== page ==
“In reply, the respondent agrees with petitioners that they could have waited until the due date of their 1976 return to make their section 165(h) election. A delay in making the election would have allowed petitioners to fully appraise themselves and their advisor of the facts prior to making their election. In retrospect, this would have been a wise course of action. However, this did not occur.”
Essentially, after examining the statute and its legislative history, we find it unreasonable for the regulation to impose greater restrictions on the time for revoking an election under section 165(h) than on the time for making an election under this section. Therefore, that part of the regulation which imposes a time limit for a taxpayer's revocation of an election under section 165(h) which is shorter than the time for making an election under that section is declared invalid.
While we hold invalid any time restriction for revoking an election which is shorter than the time for making an election under sec. 165(h), we do not otherwise comment on what the time limit should be.
Decision will be entered for the petitioners.
Reviewed by the Court.
CHABOT, J., concurring:
I join in the majority opinion, but believe it may be useful to add the following remarks.
When the Congress legislates, it is free to act, within the limits of the Constitution, as broadly or as narrowly as its collective wisdom and sense of the body politic move it to act. Legislative history affords a guide to the meaning of what the Congress has done. However, the Congress is free to enact legislation in language that extends beyond the confines of the problem described in the legislative history.
Although section 165(h) clearly was intended to permit taxpayers to secure the tax benefits of disaster loss deductions sooner than they normally would, the language that was enacted is not so limited. The statutory language imposes no requirement that the rules of this subsection are to apply only if they would result in an earlier tax benefit. The statutory language merely provides that the taxpayer has a choice, without stating or necessarily implying when or why the choice is to be made.
The regulation here in dispute (sec. 1.165-11(e), Income Tax Regs.) acknowledges that a disaster loss election may be made by filing a claim for refund. Under the general rules of section 6511, the time for filing a claim for refund for 1975 income tax did not expire before April 15, 1979, and for 1976, not before April 15, 1980.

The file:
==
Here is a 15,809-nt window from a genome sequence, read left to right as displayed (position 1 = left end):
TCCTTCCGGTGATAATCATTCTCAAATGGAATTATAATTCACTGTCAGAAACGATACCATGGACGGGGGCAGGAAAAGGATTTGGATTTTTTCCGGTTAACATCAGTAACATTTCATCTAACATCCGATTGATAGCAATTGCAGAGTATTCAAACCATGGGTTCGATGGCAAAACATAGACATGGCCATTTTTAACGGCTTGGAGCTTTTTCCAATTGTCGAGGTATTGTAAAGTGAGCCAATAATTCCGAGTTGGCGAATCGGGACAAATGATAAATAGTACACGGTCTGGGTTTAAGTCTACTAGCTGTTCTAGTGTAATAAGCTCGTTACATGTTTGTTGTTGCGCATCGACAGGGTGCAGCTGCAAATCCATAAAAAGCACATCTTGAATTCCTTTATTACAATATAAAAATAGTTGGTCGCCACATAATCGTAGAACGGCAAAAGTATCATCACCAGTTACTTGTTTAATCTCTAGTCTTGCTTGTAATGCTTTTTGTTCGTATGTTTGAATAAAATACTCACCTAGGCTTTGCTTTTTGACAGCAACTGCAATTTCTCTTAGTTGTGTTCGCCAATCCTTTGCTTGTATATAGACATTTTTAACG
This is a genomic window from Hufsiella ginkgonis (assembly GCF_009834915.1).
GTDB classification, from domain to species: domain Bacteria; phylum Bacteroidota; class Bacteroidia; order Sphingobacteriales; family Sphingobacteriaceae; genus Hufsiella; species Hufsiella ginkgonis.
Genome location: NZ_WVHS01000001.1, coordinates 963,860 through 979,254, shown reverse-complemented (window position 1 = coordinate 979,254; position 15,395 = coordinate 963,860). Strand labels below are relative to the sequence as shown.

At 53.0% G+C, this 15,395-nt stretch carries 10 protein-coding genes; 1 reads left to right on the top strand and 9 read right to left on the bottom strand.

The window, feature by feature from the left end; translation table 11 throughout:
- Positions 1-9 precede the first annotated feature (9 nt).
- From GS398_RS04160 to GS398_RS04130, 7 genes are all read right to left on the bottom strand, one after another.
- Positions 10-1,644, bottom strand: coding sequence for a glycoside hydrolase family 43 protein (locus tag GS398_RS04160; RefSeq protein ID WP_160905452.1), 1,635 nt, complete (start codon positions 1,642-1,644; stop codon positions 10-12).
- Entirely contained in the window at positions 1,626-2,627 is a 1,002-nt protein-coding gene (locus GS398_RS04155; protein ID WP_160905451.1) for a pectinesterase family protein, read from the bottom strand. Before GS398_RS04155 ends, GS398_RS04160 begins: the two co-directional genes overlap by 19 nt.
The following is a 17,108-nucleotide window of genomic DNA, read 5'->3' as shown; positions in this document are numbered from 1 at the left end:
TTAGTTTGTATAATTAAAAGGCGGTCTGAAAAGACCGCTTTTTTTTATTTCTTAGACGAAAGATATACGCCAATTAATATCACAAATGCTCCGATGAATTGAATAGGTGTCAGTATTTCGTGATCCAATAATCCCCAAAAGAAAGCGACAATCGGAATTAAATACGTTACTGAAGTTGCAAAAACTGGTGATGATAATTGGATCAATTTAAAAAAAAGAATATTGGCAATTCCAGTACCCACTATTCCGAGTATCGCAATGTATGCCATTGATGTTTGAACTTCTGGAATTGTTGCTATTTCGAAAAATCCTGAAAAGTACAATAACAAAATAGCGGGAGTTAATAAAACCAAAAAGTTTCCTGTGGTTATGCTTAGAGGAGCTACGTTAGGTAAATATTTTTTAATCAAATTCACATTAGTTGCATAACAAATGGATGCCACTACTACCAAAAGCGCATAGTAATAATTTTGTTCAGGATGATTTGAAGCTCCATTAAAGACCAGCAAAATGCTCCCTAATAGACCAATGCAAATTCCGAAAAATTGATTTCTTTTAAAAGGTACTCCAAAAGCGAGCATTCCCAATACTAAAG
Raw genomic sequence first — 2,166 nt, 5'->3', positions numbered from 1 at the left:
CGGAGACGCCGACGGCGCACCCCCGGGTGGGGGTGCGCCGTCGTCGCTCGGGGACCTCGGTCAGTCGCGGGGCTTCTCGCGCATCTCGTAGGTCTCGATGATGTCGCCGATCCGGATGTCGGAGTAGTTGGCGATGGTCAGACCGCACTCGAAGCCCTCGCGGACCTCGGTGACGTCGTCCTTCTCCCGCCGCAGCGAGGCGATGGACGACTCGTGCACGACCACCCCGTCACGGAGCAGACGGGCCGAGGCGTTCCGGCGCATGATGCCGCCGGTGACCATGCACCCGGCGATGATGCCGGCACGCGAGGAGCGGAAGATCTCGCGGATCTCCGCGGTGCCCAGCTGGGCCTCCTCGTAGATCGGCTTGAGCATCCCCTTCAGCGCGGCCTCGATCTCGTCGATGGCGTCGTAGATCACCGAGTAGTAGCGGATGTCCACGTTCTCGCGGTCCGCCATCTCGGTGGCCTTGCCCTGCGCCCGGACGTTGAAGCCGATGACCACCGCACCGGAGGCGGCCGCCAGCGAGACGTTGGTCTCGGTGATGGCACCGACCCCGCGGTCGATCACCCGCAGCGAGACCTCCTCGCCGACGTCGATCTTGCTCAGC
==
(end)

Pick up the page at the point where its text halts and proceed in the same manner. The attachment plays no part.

Section 165(h) does not provide any special authorization of regulations power to the Secretary of the Treasury. Nevertheless, the Secretary has general regulatory authority and has responsibility (within the confines of the Constitution, the statute, and his budget) to provide for proper administration and avoidance of abuses. Also, it is appropriate for the Secretary to explore the meaning of the statutory language and issue regulations expounding his understanding of this meaning. (See, e.g., Associated Hospital Services, Inc. v. Commissioner, 74 T.C. 213 (1980), on appeal (5th Cir., June 4, 1980).)
Regulations under section 165(h) may appropriately be designed to protect against potential “whipsaw” abuses that might arise from the differing expiration dates of the statutes of limitations with respect to the year in which the disaster occurred and the immediately preceding year. Further, it might well be appropriate for regulations to minimize the complexity of the interaction between section 165(h) and the net operating loss provisions. Moreover, regulations might appropriately guard against other abuses that can fairly be conceived of.
However, respondent's regulatory authority should not be allowed to cut back the benefits authorized by the statutory language, including the language of section 6511, in the absence of appropriate justification. The Secretary's general authority to write regulations does not carry with it the same presumption of validity as the Congress' constitutional authority to write legislation. Although the courts have stated that legislation generally will be upheld if the courts can conceive of any circumstance justifying the legislation (e.g., Bryant v. Commissioner, 72 T.C. 757, 764 (1979), and cases cited therein), surely we should demand something more from respondent when he seeks to justify regulations which appear to cut back on the benefits apparently conferred by the words of the statute.
The legislative history of section 165(h) suggests no justification, by way of protection against abuse or against undue complexity in administration, for the severe regulatory restriction on revocations in dispute in the instant case. The record in the instant case suggests no such justification. The dissenting opinion suggests a concern about net operating loss carryback complexities. However, the instant case does not appear to present such a complexity and, in fact, respondent has not in the instant case sought to justify the regulation by reference to such a complexity.